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Bloomberg BNA recently posed a series of tax-centric questions to the Republican and Democrat candidates for governor in Montana. Below are the responses from Democrat incumbent candidate Steve Bullock.
Interview by Tripp Baltz
Steve Bullock was born in Missoula and raised in Helena. He attended public schools in Helena and graduated from Helena High School in 1984. He received his undergraduate degree from Claremont McKenna College and his law degree with honors from Columbia University Law School in New York. He was elected the 24th governor of Montana in 2013. He lives with his wife and three young children in Helena.
What are your priorities related to state and local taxes if re-elected?
Hard-working, middle-class families in Montana already pay their fair share in taxes, and it's my job to hold the line on taxes. I certainly don't support a sales tax—something my opponent called an “ideal solution” for our state. Like most Montanans, I couldn't disagree more. Montana has been recognized as the 3rd best place to be a taxpayer (Wallet Hub) and for having the 6th best business tax system (Tax Foundation). We have a fair tax system, and I am promoting policies that will keep it that way. Next year, I will be asking our Legislature to enact my Quality Jobs proposal, which provides tax incentives for businesses to locate in Montana and for existing businesses to expand their operations. Under the plan, for the first five years of operation, 75 percent of a new or expanding business' business equipment tax obligation will be waived. The savings achieved through this proposal will allow businesses to create more jobs and pay higher wages. Second, the state will provide businesses a $1,000 tax credit for every position hired where the worker is offered on-the-job training, boosting Montana workers' earning potential over the lifetime of their career. Third, the state will provide businesses a $2,000 tax credit for every veteran hired where the worker is offered on-the-job training to learn the necessary skills to do the job.
What existing state and local tax measures would you seek to support? Or curb?
I support tax policies that build upon Montana's reputation as having one of the fairest tax systems in the country.
What is the biggest hurdle you foresee to enacting your major tax-related initiatives?
I have a proven track record of working with Democrats and Republicans to pass tax policies that benefit Montana. For instance, working with Republicans, I cut business equipment taxes for every business in Montana and eliminated the tax for over 2/3 of our businesses. I also worked with Republicans to pass a law that helps Montana businesses address air and water pollution by giving them a tax break on what they have to pay for pollution control equipment. I look forward to working with the Legislature to pass my quality jobs plan.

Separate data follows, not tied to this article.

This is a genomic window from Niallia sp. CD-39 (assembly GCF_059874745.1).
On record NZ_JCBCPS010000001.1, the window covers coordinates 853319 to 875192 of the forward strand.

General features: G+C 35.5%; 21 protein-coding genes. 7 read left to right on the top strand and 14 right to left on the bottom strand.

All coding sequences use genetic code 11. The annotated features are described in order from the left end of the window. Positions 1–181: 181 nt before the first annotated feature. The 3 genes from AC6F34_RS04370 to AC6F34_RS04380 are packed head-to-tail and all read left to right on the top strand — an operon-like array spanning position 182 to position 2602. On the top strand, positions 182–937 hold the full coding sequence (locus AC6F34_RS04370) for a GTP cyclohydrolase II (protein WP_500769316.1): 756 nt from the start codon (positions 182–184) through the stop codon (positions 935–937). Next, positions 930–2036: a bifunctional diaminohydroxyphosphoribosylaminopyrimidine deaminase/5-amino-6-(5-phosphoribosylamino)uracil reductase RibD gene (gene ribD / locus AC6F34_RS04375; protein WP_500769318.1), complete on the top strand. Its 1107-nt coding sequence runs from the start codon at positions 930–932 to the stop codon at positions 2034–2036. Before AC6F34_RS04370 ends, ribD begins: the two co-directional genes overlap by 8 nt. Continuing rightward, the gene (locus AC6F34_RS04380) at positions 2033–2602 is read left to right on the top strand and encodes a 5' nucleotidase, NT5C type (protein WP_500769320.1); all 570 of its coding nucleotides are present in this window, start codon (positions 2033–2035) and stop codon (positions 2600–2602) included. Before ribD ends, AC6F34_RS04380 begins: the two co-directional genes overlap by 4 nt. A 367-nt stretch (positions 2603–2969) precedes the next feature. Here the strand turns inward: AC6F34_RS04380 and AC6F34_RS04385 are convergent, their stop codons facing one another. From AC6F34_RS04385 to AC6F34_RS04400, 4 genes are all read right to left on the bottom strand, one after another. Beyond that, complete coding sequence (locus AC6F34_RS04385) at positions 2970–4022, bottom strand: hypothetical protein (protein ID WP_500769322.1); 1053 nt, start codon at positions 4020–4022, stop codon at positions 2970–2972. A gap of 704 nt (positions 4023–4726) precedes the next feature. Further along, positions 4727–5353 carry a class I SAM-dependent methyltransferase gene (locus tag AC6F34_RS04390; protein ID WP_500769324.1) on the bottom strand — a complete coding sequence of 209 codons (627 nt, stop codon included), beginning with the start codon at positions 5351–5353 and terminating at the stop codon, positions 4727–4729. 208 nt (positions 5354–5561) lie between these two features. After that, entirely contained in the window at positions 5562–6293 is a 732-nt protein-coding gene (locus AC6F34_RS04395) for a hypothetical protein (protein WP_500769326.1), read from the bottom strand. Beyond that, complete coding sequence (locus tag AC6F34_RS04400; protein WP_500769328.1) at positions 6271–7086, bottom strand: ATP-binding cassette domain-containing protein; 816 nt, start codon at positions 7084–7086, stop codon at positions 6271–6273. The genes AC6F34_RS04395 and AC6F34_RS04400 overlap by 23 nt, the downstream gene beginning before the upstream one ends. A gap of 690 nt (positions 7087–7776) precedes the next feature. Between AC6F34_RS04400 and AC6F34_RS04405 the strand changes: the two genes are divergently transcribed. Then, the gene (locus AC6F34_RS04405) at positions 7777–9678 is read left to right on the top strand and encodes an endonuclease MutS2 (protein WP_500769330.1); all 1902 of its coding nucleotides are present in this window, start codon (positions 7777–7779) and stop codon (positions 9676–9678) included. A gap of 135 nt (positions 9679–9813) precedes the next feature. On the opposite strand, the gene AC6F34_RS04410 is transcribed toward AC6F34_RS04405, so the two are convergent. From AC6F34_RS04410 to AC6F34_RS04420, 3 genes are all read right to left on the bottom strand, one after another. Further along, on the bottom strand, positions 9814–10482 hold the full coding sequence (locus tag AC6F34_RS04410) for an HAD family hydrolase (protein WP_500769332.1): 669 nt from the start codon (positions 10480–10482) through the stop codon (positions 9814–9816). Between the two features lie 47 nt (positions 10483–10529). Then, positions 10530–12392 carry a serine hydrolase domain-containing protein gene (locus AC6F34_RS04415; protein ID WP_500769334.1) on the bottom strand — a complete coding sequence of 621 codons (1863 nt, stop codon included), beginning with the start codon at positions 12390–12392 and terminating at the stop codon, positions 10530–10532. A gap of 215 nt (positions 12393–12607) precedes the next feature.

What is the biggest challenge you see facing Montana from a tax and revenue perspective, in light of current and evolving market conditions?
Although Montana's economy has diversified in many ways, our natural resource industries continue to be an important part of our revenue stream. OPEC production, Chinese and Asian demand for coal fluctuations, and federal government tax policy will bring a level of uncertainty which we must hedge against by maintaining strong rainy day fund balances. That's why I insisted on balancing Montana's budget with a strong rainy day fund in order to weather the factors out of our control—such as worldwide commodity prices that affect revenue. My opponent has advocated for getting rid of our rainy day fund in order to give another tax break to millionaires like himself.
Do you believe Montana has the right balance right now in terms of overall taxes? Does anything need to be rebalanced?
Yes, I believe that Montana's tax system is balanced, and my responsibility as governor is to hold the line on taxes. Montana's economy continues to diversify, giving strength to our revenue streams. While Montana's neighbors have faced millions of dollars in reductions over the past two years, our economy has weathered the downturn in global markets and we have money set aside in our rainy day fund.
To contact the reporter on this story: Tripp Baltz in Denver at firstname.lastname@example.org
To contact the editor responsible for this story: Ryan C. Tuck at email@example.com
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